Exploring health and wellness in Japan
Learning to ski at Shizukuishi, a town in the north-eastern snowfields of Honshu, Japan, is a mixed experience. The steep mountains, the soft powder snow and the wonderful downhill view are worth every moment. Yet, as my instructor calls out directions in Japanese, the tension is more nerve-racking than intended.
My translator, an experienced skier herself, is alongside us. But as we glide downhill, she remains silent, trying to find an English-language equivalent to the instructor’s rather urgent cries. As the snow becomes heavier, and the only thing visible in the white mist is the instructor’s colourful ski jacket, the delay between direction and translation becomes more worrying.
Of course, as stressful experiences go, skiing lessons are not so bad. Over half a million people visit Japan each year for the snow — an excellent idea. Nonetheless, after a few hours of this, I’m more than prepared for a more relaxing and therapeutic activity, also offered by Japan’s volcanic terrain.
As 70 per cent of Japan’s landmass is covered with mountains, there are more than 3000 hot springs.
Onsens — thermal hot springs — appear around the mountains. As 70 per cent of Japan’s landmass is covered with mountains, there are more than 3000 hot springs. Yet even with such an embarrassment of riches, certain onsens — just like certain ski runs or golf courses — stand out among connoisseurs.
As early as the 8th century, visitors continually crowded into Tamatsukuri Hot Springs in western Honshu (Japan’s largest island), braving the waters of 50–70°C. Even then, the health benefits were noticed. “Bathing once, the visitor was made fair of face and figure; bathing twice, all diseases were healed; its effectiveness has been obvious since days of old,” reported a journal of the time. Now, Japan’s ministry of health and welfare recognises many hot springs for their medicinal properties. (They are also used for cooking, brewing sake, providing steam for hothouses and, more recently, geothermal power.)
After a day on the ski slopes (and 400km away from Tamatsukuri), I feel no need to be choosy. Most ski lodges, despite extensive hotel facilities, don’t include fitness centres or swimming pools. An onsen, however, is essential. Hence, a ski lodge needs a perfect location: in front of a snowfield but also over the thermal water. Even if they are outdoors, the steam-filled air provides a respite from the winter chill.
At first it can be unsettling. Apart from the temperature (to fit the definition, most hot springs must be over 25°C), the onsen might seem disconcertingly intimate to Westerners, as everyone strips naked before entering a bath full of strangers (albeit of the same gender).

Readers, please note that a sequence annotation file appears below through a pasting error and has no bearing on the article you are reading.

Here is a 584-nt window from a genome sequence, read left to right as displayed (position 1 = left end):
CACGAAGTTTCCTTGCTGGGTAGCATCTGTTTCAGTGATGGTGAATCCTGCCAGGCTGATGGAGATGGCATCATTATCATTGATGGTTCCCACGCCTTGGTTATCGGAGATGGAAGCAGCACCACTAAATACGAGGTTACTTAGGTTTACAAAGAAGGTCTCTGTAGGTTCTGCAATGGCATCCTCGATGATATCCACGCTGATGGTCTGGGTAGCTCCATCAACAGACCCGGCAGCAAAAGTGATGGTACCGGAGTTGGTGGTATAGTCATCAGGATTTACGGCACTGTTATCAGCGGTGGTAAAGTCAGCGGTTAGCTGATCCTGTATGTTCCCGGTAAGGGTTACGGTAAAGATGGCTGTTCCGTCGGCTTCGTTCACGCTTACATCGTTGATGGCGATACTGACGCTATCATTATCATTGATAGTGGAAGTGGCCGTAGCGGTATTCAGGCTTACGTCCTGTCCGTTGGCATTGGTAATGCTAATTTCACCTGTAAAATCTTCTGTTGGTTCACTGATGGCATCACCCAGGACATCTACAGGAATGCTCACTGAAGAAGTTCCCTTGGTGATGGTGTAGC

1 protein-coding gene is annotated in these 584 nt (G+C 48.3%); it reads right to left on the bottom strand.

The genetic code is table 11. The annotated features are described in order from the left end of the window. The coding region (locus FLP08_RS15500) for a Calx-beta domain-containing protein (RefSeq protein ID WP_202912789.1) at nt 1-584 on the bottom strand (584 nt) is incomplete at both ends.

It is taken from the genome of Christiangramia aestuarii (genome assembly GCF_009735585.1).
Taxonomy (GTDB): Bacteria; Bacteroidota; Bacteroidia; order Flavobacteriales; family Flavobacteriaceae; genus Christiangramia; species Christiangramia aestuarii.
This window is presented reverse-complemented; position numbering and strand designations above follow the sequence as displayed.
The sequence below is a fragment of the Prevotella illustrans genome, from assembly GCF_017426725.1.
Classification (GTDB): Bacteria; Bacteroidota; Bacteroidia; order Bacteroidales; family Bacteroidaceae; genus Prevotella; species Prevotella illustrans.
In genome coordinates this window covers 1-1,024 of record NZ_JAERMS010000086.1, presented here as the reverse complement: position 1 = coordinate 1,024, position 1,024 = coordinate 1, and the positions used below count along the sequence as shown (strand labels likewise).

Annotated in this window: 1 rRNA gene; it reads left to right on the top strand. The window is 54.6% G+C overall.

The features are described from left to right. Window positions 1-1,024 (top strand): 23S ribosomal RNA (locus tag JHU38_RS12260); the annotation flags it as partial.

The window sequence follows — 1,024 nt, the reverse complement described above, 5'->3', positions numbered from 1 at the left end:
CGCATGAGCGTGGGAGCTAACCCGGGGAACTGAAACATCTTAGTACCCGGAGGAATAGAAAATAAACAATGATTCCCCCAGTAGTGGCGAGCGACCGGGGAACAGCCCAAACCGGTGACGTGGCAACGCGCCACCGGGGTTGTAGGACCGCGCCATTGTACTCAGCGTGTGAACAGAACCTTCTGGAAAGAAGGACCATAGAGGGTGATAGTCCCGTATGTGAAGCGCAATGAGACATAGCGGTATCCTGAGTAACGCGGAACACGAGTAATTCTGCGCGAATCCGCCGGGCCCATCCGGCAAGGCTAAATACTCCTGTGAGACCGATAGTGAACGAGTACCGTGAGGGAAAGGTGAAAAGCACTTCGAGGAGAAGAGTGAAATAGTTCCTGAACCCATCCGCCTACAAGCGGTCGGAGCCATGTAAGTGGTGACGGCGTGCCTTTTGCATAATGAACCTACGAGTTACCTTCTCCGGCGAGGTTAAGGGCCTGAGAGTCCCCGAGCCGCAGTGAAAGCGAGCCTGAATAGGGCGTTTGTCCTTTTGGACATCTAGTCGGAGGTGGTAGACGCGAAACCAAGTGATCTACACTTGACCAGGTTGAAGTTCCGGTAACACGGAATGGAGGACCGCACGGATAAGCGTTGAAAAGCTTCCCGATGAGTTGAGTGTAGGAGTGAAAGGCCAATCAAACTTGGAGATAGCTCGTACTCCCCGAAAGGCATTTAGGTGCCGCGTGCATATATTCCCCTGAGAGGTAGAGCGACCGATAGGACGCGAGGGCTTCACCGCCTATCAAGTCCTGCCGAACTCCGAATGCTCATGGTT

If you wish to explore beyond your hotel, your choice of onsen might depend on your ailment. The city of Miyagi, in the northern region of TÅhoku, is a case in point, with hot springs that are promoted for skincare (including Nakayamadaira Onsen, “the hot spring of beauties”), gastrointestinal disease (Gaga Onsen, which assures us that the water in its baths can be safely drunk), injuries (Kawatabi Onsen) and eye disease (Obara Onsen). Then there’s Naruko Hot Springs, whose onsens, with a wealth of minerals, are promoted as having “nine beneficial properties”.
“Generic” springs (as Naruko describes them), with their lower concentration of elements, are used for nerve pain, rheumatism and fracture. Calcium and magnesium (cramps, inflammation, allergies and chronic skin diseases), sodium (skin problems and burns), chloride (chronic rheumatism and back pain), aluminium (chronic skin diseases), the foul-smelling sulphur (rheumatism and bronchitis) and hydrophobic ion (chronic skin diseases) can all be found in Japanese onsens.
Otherwise, when making your choice in Miyagi, you can visit Aone Onsen for its Pacific Ocean views. If spectacular views are your preference, there are many places to bathe in the thermal waters while taking in the natural Beauty of Japan. Many places in the Gunma Prefecture, right in the centre of Honshu, offer steamy open-air baths that, unlike the traditional onsen, invite everyone to enter fully clothed. The Minakami Hot Spring, the prefecture’s most famous onsen resort, reveals the Suwa and Minakami gorges. In the south, Mount Fuji can be seen in all its splendour from the warmth of onsens in Hakone and Isawa.